Bertie is six years old and started school at Chailey Heritage Foundation in November 2018. He is an intelligent boy with a cheeky sense of humour, who loves animals and displays great empathy towards those around him.
Since starting school in November 2018, Bertie has made wonderful progress with his communication skills. His support team say that when he first joined Chailey, “Bertie would smile by slightly raising his top lip, but he can now open his mouth fully to smile and also uses his eyes to communicate which can sparkle with joy!” They describe Bertie as being, “a very intelligent and determined boy who will persevere to get his message across.”
Bertie learnt to use the Chailey Communication Book in a brief time, to communicate with staff and carers about his needs and feelings. An early example of this was when he was able to use the book to tell his carers that his tummy was hurting. By phoning home, they found out that Bertie’s medication had been changed and so they were able to treat him and alleviate his tummy ache.
Carole Lawrence and Julie Tilbury, Bertie’s teachers, explain that with any new child at Chailey it takes time to learn how they communicate and get their messages across. Each child is different and Julie quotes author Joanna Grace who talks about listening in the right way, “A person’s ability to communicate does not depend on the mastery of certain skills, but on our ability to listen.”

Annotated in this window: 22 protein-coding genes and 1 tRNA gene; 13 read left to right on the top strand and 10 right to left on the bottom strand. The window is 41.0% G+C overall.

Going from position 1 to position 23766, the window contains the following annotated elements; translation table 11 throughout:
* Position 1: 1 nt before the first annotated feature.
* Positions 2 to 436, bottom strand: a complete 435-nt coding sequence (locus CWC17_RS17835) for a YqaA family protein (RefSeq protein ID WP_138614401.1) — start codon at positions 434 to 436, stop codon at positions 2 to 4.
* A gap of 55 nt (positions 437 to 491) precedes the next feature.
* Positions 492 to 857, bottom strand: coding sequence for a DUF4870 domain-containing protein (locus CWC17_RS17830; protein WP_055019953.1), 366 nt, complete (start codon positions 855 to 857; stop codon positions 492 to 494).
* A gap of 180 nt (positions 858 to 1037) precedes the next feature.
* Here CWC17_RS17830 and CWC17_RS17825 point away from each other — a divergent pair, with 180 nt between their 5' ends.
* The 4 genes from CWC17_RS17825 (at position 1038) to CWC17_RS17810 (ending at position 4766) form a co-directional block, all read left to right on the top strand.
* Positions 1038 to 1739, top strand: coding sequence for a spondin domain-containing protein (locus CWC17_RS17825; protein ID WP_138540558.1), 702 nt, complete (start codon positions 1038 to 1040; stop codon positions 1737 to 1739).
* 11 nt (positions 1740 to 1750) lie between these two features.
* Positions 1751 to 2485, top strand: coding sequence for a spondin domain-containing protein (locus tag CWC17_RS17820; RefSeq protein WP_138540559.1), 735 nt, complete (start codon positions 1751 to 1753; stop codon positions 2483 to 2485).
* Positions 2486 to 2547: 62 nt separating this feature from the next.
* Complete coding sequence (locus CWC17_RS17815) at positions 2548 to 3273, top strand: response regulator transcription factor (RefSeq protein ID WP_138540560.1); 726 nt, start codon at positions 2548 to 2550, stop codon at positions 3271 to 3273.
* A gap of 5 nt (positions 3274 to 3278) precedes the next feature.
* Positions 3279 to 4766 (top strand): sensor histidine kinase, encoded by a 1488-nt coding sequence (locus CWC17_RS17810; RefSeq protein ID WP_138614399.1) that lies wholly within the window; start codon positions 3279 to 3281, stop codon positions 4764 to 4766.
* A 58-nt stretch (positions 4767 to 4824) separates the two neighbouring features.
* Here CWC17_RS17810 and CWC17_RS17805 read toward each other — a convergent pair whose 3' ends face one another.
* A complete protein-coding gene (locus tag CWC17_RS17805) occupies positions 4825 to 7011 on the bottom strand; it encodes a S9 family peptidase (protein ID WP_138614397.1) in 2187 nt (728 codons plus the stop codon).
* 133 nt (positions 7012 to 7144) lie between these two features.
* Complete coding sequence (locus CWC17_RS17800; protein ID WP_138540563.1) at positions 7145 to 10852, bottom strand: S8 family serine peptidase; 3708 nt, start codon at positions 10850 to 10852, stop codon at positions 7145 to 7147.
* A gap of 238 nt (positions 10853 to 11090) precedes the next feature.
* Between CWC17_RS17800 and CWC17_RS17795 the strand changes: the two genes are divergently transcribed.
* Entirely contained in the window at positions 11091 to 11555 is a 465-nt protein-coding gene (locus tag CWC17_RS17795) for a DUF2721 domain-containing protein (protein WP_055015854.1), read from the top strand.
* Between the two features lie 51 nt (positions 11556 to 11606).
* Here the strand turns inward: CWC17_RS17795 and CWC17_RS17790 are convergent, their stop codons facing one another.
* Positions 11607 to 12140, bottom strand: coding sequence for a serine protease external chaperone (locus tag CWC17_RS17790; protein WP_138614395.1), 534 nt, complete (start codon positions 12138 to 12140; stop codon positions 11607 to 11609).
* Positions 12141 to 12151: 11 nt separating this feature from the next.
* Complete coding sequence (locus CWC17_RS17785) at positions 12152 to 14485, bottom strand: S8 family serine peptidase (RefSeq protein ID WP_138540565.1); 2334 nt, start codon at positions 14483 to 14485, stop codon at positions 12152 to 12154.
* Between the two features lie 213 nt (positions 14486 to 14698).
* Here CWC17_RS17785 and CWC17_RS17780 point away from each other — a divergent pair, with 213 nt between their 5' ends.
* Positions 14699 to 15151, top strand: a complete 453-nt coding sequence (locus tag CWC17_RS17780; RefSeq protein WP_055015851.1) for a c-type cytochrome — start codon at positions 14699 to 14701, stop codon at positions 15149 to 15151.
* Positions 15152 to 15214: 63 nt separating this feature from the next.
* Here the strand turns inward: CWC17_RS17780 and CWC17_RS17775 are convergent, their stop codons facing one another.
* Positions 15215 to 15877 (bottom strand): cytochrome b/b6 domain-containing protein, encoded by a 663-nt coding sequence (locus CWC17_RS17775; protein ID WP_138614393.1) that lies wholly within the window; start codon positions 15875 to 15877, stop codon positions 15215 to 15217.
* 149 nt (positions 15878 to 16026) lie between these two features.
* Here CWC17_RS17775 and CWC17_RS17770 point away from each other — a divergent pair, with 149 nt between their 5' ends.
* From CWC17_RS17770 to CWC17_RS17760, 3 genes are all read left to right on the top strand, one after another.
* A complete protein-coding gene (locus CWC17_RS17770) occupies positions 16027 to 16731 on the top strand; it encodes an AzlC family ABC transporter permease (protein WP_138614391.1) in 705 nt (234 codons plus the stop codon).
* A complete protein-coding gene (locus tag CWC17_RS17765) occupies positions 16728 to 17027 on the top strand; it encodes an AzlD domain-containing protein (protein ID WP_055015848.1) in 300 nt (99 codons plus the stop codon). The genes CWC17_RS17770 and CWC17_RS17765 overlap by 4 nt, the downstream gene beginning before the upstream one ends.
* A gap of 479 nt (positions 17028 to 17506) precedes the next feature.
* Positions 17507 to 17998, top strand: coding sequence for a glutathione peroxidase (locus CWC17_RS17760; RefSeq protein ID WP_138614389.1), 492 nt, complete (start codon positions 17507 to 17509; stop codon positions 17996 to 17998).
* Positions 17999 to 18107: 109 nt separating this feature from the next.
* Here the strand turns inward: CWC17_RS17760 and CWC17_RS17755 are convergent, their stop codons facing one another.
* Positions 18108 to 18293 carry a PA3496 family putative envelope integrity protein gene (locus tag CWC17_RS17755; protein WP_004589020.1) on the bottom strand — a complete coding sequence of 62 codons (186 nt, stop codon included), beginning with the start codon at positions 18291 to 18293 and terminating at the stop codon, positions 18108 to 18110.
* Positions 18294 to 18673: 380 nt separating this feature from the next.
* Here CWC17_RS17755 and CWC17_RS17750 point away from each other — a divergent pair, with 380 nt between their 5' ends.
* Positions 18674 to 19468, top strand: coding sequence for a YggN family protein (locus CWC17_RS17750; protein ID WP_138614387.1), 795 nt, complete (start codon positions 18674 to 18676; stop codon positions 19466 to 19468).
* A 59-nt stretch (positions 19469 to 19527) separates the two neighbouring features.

In Bertie’s case, his class team worked closely with his family to learn how Bertie’s vocalisations have different intonations to convey different emotions and how his body language also changes depending on how he is feeling. By reading these cues, his team can use questioning to find out what he wants to say. This is where the Chailey Communication Book has really helped, giving Bertie a new vocabulary and way to express himself.
One of the huge benefits of improved communication for Bertie is managing and being an active participant in the medical interventions he receives. Bertie has cerebral palsy, a visual impairment, osteoporosis, and other related health conditions and must have regular suctioning, as well as eye drops applied. When Bertie started at Chailey these interventions would be extremely upsetting for him, but now with improved communication, Bertie feels included, respected and an active participant, rather than having things ‘done to him.’ “Communicating with Bertie in a consistent way, so that he knows exactly what’s happening and when, has been really important to gain his trust, cooperation and participation in managing his health needs.”
Bertie loves animals and at home he enjoys spending time with his dog (Marshall), his cats (Dr. Gilbert and Dr. Eric) and his guinea pig (Simon). In fact he is nicknamed “Dr. Doolittle” by his team at Chailey because of his wonderful empathy, intelligence, and calming presence. His team also report that Bertie has a wonderful sense of humour. When Helen was disappointed with a haircut she’d had, Bertie used his Chailey Communication Book to tell her that she should put a hat on! “Bertie loves silliness, but he’s definitely the one in charge!”
This has led to a close bond between Bertie and his team, so much so that they call themselves the Silly Bananas. Bertie loves to use his imagination, so they have dressed up as bananas and even created a Banana Kingdom adventure, where Bertie featured as the central character going to Banana Land, which he really enjoyed! He is described as having a wonderful aura and being an incredibly positive presence to be around.
Finally, Bertie’s Mum Lucy sums up the family’s feelings about Bertie coming to school here, “We couldn’t be happier with the care and education Bertie receives at Chailey. Bertie has a wonderful relationship with all of his Bananas and they go above and beyond to ensure he gets the best from everything Chailey has to offer.”